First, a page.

Social interaction affects acquisition of lithium chloride-induced conditioned taste aversion: identification of underlying changes in neuronal activation in key forebrain areas
Brunton, C. (2016). Social interaction affects acquisition of lithium chloride-induced conditioned taste aversion: identification of underlying changes in neuronal activation in key forebrain areas (Thesis, Master of Science (Research) (MSc(Research))). University of Waikato, Hamilton, New Zealand. Retrieved from http://hdl.handle.net/10289/10641
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A conditioned taste aversion (CTA) develops when exposure to a novel tastant is followed by sickness/malaise. Recently, it has been shown that a CTA can be reduced if the animal is placed in a social environment, i.e., in the presence of a conspecific, during the CTA acquisition phase. The current project was aimed to expand on our understanding of this phenomenon by (a) identifying the magnitude of an aversive response to a saccharin solution induced by lithium chloride (LiCl), a known emetic agent, in mice maintained in the social versus non-social setting; and (b) defining differences in LiCl-induced neuronal activation in the key CTA-related forebrain areas of animals in the social and non-social scenario. In mice lacking social stimulation, LiCl at a dose of 1 mEq induced a mild CTA to saccharin and the 6-mEq dose produced a profound aversive response. On the other hand, 6 mEq was the lowest effective dose in mice kept in the social setting. Immunohistochemical analysis of a neuronal activity marker, c-Fos, showed that alteration of activity in the paraventricular nucleus of the hypothalamus (PVN) and central nucleus of the amygdala (CEA) is associated with the observed changes. In LiCl-injected mice subjected to social stimulation, also the percentage of Fos-positive oxytocin (OT), but not vasopressin neurons in the PVN was higher than in LiCl-treated single-housed mice. These results are discussed in context of the effects that sociality has on the magnitude of responses to adverse associative stimuli and an involvement of specific elements of brain circuitry in mediating these effects.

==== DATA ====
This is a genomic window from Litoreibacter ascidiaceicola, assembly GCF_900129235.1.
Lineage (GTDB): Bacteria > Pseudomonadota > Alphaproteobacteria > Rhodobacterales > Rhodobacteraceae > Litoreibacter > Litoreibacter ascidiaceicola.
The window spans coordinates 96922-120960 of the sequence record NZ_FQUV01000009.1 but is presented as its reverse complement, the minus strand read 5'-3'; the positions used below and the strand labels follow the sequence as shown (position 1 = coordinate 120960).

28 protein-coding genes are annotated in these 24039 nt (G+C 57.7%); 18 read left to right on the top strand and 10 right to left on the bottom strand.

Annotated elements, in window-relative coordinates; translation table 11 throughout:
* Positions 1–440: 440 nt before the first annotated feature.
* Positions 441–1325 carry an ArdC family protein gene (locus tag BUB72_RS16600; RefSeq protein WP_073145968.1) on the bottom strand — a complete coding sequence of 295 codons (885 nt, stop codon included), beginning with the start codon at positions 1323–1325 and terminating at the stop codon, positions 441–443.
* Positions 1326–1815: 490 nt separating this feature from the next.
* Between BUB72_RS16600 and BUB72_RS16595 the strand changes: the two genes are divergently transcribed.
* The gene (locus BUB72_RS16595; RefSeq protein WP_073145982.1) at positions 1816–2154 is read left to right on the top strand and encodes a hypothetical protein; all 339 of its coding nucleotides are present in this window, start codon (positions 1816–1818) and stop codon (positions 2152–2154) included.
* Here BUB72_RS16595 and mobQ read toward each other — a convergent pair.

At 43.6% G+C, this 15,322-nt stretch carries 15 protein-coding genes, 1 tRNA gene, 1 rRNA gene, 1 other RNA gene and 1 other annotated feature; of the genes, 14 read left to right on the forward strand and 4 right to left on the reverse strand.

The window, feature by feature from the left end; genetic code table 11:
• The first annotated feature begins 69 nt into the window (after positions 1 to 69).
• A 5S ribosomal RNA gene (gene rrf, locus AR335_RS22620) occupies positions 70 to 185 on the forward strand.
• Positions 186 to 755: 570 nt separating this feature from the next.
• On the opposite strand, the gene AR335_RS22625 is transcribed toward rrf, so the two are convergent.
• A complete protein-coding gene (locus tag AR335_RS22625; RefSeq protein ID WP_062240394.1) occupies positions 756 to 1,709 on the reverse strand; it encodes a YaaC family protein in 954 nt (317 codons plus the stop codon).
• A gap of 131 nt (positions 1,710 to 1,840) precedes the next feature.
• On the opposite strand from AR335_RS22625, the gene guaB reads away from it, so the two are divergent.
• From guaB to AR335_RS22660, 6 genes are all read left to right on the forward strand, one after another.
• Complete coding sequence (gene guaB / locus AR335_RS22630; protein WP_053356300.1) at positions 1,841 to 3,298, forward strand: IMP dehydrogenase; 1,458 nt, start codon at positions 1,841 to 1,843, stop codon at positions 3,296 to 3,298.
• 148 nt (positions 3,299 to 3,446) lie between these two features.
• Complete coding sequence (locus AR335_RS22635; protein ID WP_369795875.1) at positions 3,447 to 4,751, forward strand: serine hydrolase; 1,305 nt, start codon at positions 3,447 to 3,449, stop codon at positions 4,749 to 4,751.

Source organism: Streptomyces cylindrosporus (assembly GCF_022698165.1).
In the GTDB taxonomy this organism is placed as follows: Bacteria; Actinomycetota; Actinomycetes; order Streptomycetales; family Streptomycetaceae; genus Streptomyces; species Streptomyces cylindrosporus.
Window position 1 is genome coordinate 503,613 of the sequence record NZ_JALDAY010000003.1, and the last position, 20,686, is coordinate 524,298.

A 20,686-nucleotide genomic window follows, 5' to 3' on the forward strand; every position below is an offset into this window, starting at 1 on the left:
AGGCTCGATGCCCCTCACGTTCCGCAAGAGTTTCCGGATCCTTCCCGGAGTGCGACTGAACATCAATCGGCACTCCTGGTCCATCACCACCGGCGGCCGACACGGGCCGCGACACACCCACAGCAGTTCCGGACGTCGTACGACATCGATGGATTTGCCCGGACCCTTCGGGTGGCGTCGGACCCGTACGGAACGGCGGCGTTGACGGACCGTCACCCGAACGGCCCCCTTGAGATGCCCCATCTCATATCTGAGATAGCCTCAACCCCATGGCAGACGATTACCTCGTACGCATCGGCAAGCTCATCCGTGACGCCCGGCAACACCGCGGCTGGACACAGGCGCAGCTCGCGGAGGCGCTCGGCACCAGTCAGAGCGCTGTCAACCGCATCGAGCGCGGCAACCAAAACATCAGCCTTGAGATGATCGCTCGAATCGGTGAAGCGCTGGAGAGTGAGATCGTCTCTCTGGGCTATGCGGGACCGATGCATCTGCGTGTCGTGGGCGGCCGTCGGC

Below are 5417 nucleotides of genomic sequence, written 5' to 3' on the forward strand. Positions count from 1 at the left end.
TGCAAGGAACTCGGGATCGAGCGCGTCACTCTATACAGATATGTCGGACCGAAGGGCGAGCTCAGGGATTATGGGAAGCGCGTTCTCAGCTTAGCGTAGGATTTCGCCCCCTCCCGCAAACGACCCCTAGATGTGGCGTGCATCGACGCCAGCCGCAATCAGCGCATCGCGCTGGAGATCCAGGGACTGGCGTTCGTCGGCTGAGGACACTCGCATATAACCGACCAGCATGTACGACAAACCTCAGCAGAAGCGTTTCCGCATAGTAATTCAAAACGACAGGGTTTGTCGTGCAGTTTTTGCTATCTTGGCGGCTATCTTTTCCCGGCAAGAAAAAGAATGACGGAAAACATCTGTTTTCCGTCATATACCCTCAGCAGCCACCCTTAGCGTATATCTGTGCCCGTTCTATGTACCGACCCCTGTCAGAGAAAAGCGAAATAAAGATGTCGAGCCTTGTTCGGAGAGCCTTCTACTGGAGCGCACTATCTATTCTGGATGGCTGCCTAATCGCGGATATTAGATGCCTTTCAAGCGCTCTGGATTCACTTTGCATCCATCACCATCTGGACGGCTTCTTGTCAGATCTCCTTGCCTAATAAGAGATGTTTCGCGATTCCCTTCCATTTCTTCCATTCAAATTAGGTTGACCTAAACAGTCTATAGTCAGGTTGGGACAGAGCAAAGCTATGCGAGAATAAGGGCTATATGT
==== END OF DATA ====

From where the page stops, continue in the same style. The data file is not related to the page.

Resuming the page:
University of Waikato
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